Borage Oil – culinary ingredient turned skincare hero
Updated: Jan 25
Borage has a long tradition in culinary and medicinal use, but only now the science turned its focus to the benefits of borage oil. The oil’s topical safety and unrivalled fatty acid content have already been well documented, however, we are still learning about its diverse benefits. Cosmetic companies have also recognised the genius of borage and are making it the oil of choice in luxury skincare products.
Borago Officinalis Oil
Geographical distribution of the plant
Borage is native to the Mediterranean region, the Canary Islands and Madeira, but is now widely cultivated in other regions of Europe.
Part of plant used
Appearance and smell
Clear and nearly odourless.
Comedogenic rating (0-5)
Borage has been used since ancient times for culinary purposes. In fact, it still is the component of the famous “green sauce” in Germany and is used in ravioli preparation in Italy. From the medical point of view, borage was used for the treatment of swelling and inflammation, respiratory complaints and melancholy.
Scientifically proven skin benefits
Soothing and regulating
Borage oil is the richest plant-based source of gamma linoleic acid (GLA) known, with around 21% of the oil constituting GLA. GLA is an incredibly important fatty acid, as it ensures the integrity of the skin cell membranes. This allows the skin to effectively keep the moisture in and irritants out. GLA is also the precursor for potent, hormone-like compounds called eicosanoids, which helps modulate normal skin physiologic processes by improving blood flow, reducing inflammation and increasing moisture retention. Borage oil is therefore very effective in relieving the symptoms of eczema and atopic dermatitis, as well as keeping them breakouts at bay.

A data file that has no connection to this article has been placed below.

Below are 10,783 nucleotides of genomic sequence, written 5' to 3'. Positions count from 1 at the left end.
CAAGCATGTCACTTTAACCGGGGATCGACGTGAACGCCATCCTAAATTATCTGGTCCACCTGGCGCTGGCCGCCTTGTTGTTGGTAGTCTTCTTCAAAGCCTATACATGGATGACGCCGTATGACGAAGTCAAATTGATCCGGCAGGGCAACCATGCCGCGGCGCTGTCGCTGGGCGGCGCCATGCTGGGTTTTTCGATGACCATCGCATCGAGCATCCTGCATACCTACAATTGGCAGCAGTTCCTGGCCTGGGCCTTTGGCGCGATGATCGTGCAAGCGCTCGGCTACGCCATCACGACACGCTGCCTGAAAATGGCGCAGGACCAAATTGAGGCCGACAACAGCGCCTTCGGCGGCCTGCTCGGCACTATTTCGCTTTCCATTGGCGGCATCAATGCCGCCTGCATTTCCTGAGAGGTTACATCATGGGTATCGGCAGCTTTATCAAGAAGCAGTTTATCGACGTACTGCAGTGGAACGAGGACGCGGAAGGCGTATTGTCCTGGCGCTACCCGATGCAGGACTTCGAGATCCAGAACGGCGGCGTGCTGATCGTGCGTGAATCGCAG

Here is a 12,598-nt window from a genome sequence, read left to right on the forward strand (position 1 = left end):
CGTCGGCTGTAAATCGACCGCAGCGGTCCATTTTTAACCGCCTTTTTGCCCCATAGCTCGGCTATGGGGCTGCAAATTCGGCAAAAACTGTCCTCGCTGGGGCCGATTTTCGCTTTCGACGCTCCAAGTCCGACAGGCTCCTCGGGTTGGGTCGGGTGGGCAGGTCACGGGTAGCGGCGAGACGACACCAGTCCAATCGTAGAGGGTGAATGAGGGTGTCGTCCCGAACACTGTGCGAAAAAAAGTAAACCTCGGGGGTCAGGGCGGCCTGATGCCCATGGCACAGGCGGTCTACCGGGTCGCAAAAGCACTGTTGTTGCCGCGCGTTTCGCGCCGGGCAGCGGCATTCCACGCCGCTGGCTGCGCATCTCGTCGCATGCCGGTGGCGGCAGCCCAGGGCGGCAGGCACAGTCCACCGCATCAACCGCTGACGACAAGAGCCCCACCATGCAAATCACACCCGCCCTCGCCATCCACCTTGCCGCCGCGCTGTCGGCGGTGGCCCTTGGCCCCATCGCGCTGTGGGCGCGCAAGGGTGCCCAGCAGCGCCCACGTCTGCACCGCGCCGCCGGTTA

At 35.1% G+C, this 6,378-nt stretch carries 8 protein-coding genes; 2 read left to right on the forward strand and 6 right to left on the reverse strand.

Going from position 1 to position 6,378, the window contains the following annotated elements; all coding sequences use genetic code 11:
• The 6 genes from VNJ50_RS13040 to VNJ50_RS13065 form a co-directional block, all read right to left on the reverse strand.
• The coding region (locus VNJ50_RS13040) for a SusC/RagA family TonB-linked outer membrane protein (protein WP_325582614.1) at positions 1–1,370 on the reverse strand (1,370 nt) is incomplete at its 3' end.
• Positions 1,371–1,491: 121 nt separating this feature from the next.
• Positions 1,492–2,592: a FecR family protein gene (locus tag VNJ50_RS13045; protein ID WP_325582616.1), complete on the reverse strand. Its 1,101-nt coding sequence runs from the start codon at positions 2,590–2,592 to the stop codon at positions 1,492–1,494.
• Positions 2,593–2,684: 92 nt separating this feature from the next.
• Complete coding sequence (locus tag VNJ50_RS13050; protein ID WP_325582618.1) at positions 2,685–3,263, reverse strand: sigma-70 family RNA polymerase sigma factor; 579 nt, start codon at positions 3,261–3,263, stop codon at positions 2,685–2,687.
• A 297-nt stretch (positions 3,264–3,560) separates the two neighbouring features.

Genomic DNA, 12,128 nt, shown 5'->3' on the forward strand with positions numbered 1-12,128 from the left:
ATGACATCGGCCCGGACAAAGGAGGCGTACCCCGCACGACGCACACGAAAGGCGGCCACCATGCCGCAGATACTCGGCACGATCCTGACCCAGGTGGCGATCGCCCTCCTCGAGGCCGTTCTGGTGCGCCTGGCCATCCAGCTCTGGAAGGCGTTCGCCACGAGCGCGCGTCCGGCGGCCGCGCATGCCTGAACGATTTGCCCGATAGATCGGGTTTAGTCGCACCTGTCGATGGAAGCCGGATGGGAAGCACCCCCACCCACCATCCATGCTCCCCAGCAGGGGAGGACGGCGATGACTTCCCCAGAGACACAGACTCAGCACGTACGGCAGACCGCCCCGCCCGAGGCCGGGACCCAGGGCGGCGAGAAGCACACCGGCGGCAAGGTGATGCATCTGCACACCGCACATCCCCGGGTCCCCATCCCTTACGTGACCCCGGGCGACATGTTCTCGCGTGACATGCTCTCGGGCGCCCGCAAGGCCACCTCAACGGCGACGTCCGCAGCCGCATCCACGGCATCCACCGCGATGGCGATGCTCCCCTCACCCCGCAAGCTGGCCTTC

Anti-aging and conditioning
Borage oil is extremely rich in tocopherols (forms of vitamin E) – 97% of them being delta-tocopherols. Tocopherols are very potent anti-oxidants and have been well documented for having anti-aging and skin conditioning properties. They are also very good in protecting the skin cells from the oxidative stress caused by UV radiation.
The borage plant is also very rich in phenolic compounds, which are strong free radical scavengers, however, more research has to conducted to confirm their presence in the oil itself.
Repairing and moisturising
Borage oil’s high GLA and linoleic acid (LA) content make it a fantastic rebuilder of the skin’s barrier. A strong skin barrier reduces the so called transepidermal water loss (TEWL), meaning the skin retains moisture for longer. This in turn leads to the skin looking smoother and more elastic.
Our products containing ORGANIC, COLD-PRESSED AND UNREFINED borage oil:
Mhamdi B. et al., BIOCHEMICAL CHARACTERIZATION OF BORAGE (BORAGO OFFICINALIS L.) SEEDS, 2009, Journal of Food Biochemistry
Lozano-Baena M.D. et al., Cancer Prevention and Health Benefices of Traditionally Consumed Borago officinalis Plants, 2016, Nutrients. 2016 Jan; 8(1): 48.
Khattab H. A. H. et al., EFFICIENCY OF BORAGE SEEDS OIL AGAINST GAMMA IRRADIATION-INDUCED HEPATOTOXICITY IN MALE RATS: POSSIBLE ANTIOXIDANT ACTIVITY, 2017, Afr J Tradit Complement Altern Med. 2017; 14(4): 169–179.
Bioriginal Food & Science Corporation, The Effectiveness of GLA in Topical Formulations for the Skin, https://www.bioriginal.com/page-articles/%EF%BB%BFthe-effectiveness-of-gla-in-topical-formulations-for-the-skin/
Simon D. et al., Gamma-Linolenic Acid Levels Correlate with Clinical Efficacy of Evening Primrose Oil in Patients with Atopic Dermatitis, 2014, Adv Ther. 2014; 31(2): 180–188.
Tasset-Cuevas I. et al., Protective Effect of Borage Seed Oil and Gamma Linolenic Acid on DNA: In Vivo and In Vitro Studies, 2013, PLoS One. 2013; 8(2): e56986.